Forests For Teddy Bears

October 15, 1999

By Michael Jessen

If you go down in the woods today, you're sure of a big surprise. If you go down in the woods today, you'll find logging in a new disguise.

With apologies to lyricist Jimmy Kennedy, the opening words of his popular children's song are an appropriate way to introduce two initiatives that prove the success of sustainable forestry and one West Kootenay effort which hopes to offer further proof soon.

Two examples of ecoforestry that have been around for more than fifty years are the operations of Collins Pine in California and Pennsylvania, and Merv Wilkinson's Wildwood tree farm north of Ladysmith on Vancouver Island. The Harrop- Procter Community Cooperative (HPCC), located about 30 kilometres east of Nelson, plan to emulate these earlier efforts in less than two years.

Ecoforestry is a long-term ecologically sustainable and economically sound alternative to current conventional forest management. It is predicated on maintaining the "natural capital" of the forest ecosystem, while allowing a wide range of values and benefits to be derived from the "interest" of the forest.

Merv Wilkinson has been proving that small can indeed be beautiful since he began selectively harvesting the trees on 77 acres of coastal Douglas-fir forest right after World War II. By "selectively," Wilkinson means that he takes a tree here and a tree there, removing at most 10 percent of the standing timber at any one time.

Wilkinson is completing the eleventh cycle of logging in the forest, which still holds about as much wood as it started with, some 1.5 million board-feet of mixed species, mostly Douglas-fir. He has harvested more than 2 million board-feet while he and the other creatures that call the land their home have continued to enjoy the presence of a mature forest.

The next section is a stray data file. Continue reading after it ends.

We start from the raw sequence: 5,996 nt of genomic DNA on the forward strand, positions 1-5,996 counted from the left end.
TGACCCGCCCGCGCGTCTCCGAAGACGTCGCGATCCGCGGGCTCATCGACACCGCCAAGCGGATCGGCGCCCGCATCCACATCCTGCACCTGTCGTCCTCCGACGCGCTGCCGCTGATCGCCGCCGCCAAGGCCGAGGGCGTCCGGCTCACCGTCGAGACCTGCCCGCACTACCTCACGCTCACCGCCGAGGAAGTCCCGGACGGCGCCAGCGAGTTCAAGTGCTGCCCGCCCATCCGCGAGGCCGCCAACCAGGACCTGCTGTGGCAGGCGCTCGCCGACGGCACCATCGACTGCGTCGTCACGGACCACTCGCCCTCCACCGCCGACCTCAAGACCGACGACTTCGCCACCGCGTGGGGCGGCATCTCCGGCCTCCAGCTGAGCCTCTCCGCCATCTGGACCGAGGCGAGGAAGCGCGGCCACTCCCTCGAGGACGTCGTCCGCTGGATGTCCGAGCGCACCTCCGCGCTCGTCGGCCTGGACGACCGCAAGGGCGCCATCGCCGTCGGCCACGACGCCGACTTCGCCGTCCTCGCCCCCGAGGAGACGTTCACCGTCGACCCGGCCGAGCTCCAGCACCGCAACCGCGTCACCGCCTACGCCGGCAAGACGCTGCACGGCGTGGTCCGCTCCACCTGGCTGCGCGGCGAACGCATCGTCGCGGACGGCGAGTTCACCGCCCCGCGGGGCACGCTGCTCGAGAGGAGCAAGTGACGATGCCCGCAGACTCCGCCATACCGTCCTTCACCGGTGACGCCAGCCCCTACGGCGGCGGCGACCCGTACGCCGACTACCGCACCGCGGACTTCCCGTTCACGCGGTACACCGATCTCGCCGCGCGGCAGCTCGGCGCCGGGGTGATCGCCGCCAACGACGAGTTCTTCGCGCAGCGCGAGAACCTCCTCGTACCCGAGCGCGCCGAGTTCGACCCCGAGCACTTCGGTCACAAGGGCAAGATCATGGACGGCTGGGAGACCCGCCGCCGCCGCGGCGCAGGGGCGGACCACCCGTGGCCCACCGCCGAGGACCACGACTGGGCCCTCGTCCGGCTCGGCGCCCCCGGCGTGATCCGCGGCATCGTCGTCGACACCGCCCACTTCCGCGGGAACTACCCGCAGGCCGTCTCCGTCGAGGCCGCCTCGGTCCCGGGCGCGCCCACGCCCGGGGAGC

"This is sustainable forestry: you only harvest as much as you grow," he explains. "And you can take those trees out in a way that you do a very minimal amount of damage to the natural forest.

"The other method of forestry, clearcutting, is shameful if not criminal," adds Wilkinson who gained a forestry degree at the University of BC in the late thirties.

"The kind of forestry I do employs more people and requires way less capital," he says. "It extends the employment period over a much longer period of time on the same volume of wood and a better utilization of it."

Wilkinson says BC has about 4 million hectares of non-sufficiently reforested land because of "malpractice in the logging industry" which has put loggers out of work.

"Given the average growth rate of BC forests, that same land on my system would have 3,400 people employed in the logging end itself to say nothing of the processing," he says. "Under my system alone, 3,400 people wouldn't be out of work."

Selective forestry on an annual cutting cycle has provided Wilkinson with a steady income, about one-third of his livelihood by managing his land and a partner's adjacent 70 acres.